When they came back in view, they started a story about being broke down (I had watched them run the car to stay warm) and needing help. I tossed my cellphone to the one with the gun (a small revolver) which he dropped trying to catch my phone (thankfully) and raised my SAA from my lap and loudly told them to keep their hands where I could see them. The game warden & a deputy showed up (following up on my earlier call reporting the suspicious vehicle) before I could say or do anything else. The deputy had seen the BG's leave their car.
Long story short, the car was stolen and both BG's had warrants. The revolver turned out to be an Iver Johnson .32S&W, when we dug it out of the snow, and the other BG had a Rossi 38sp in his coat pocket.
Being completely aware of my surroundings paid off that morning! Went home thanking God for looking out for this poor soul once again and that no one was hurt. One thing I can say is I don't EVER want to be in that situation again.
There are a few lessons I have taken from that incident, but I'll leave them for another time.
Two wolves and a lamb voting on what to have for dinner.
A well armed lamb contesting the vote.
The time I remember most happened several years ago on a Saturday night/Sunday morning. A friend and I were returning from an stock car race in the southern part of our state that ended late, and we had a 2 hour drive back to my place. I lived at the end of a 1 mile gravel dead-end road and had a short lane leading to the house. The closest small community was about 7 miles from home and while passing through that village a car pulled out and began tailing us tightly. At 2AM, I didn't like the feel and could see no lights indicating a LEO vehicle. Off the blacktop and onto the gravel and I don't think he was more than 50 yards behind at any point.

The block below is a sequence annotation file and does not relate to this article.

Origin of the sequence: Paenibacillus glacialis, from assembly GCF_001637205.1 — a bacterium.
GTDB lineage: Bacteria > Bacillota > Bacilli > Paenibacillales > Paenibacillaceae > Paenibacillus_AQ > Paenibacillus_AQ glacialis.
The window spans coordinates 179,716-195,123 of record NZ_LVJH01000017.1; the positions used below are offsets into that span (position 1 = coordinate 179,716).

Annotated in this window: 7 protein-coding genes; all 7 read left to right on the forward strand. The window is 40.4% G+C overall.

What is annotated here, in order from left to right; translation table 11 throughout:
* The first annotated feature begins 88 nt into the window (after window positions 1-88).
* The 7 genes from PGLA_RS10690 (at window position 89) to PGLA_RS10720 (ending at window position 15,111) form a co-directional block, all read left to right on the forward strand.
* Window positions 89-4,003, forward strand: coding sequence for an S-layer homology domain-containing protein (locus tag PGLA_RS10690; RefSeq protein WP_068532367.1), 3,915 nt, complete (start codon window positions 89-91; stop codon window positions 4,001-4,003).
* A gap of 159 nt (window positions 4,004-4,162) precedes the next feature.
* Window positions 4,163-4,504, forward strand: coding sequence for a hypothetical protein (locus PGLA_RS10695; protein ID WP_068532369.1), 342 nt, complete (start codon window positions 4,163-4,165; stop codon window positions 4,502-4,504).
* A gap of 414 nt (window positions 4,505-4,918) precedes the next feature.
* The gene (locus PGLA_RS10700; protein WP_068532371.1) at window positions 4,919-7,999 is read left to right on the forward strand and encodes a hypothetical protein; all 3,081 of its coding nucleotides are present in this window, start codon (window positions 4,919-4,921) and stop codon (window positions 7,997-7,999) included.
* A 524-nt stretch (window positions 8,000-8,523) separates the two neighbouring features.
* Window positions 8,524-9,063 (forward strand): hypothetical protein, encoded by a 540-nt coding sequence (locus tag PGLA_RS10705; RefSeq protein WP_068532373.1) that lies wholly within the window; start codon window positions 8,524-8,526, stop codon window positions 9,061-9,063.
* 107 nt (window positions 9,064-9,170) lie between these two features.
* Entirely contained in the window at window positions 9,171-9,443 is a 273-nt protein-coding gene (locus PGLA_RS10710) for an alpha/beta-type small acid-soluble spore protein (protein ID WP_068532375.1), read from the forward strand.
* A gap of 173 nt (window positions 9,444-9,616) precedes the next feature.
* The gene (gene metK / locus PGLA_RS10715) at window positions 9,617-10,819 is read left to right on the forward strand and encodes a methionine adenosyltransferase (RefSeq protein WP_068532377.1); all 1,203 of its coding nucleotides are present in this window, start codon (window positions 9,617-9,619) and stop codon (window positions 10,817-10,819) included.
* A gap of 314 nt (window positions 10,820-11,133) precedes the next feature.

The gravel ended and my lane began, and as we pulled up to my house the car was so close you couldn't see the headlights. I had a .357 (legal and licensed) under the seat and picked it up as I stepped from the car, keeping it low and by my side. The driver got out of the other car and I could see a handgun in his right hand. Immediately I drew on him and ordered him not to make another move. I asked why he was now on private property and why he followed me so closely all those miles.
Here he was, armed, and I could see at least two other heads in his car. My mind was racing and I was fully prepared to drop him if he even twitched his hand. He claimed he was with the Sheriff's department and was watching for drug activity in the area. I challenged him immediately, since I knew all members of that department and did not recognize him.
I had no yard light in the area we stood and to say this was tense would be a strong understatement. As I stared at his face, I thought I recognized him from my high school days, and called out the first name of that individual. He responded, so I asked him for a last name, to verify if he knew. He did, and it was him. I still kept him under the gun, since just knowing this guy meant nothing to me at this point -- I hadn't seen him in years and besides, why was he armed and why was he there?
He told me a guy in the backseat had a shotgun trained on me through the windshield, and I told my former lower classmate that was moot, and unless he placed his gun on the car hood and the guy in the backseat lowered his weapon and came out arms up, this situation was about to get worse.
Cutting to the chase, those guys were playing 'sheriff' that evening, and none of the three had any authority from the sheriff or anyone else to do what they were doing. Easily, the driver could have been dead and likely me, too, all because some pretenders were out playing big boy.
Regardless, I thank God I was armed. After they complied with my demands I told them I was calling the sheriff to report this incident. I had them stand by the auto while me friend and I entered my house, telling them they could leave once I was inside -- I never lowered the revolver. Once inside, they left and I made my call, as promised.
Isn't it crazy that these three 'wannabe's' could have brought a tragic ending to several lives, and for what? The sheriff did contact the driver and he was warned about his actions. Interestingly, the driver did go on in later life to become a police officer in a large city and lead a distinguisher career -- one that would never have been, had he pushed the issue that summer evening.
Keep your powder dry and your line wet!
The only time I had to draw, the fellow making trouble decided he had pressing business elsewhere. Long before cell phones were popular. Did not need anymore coffee that evening!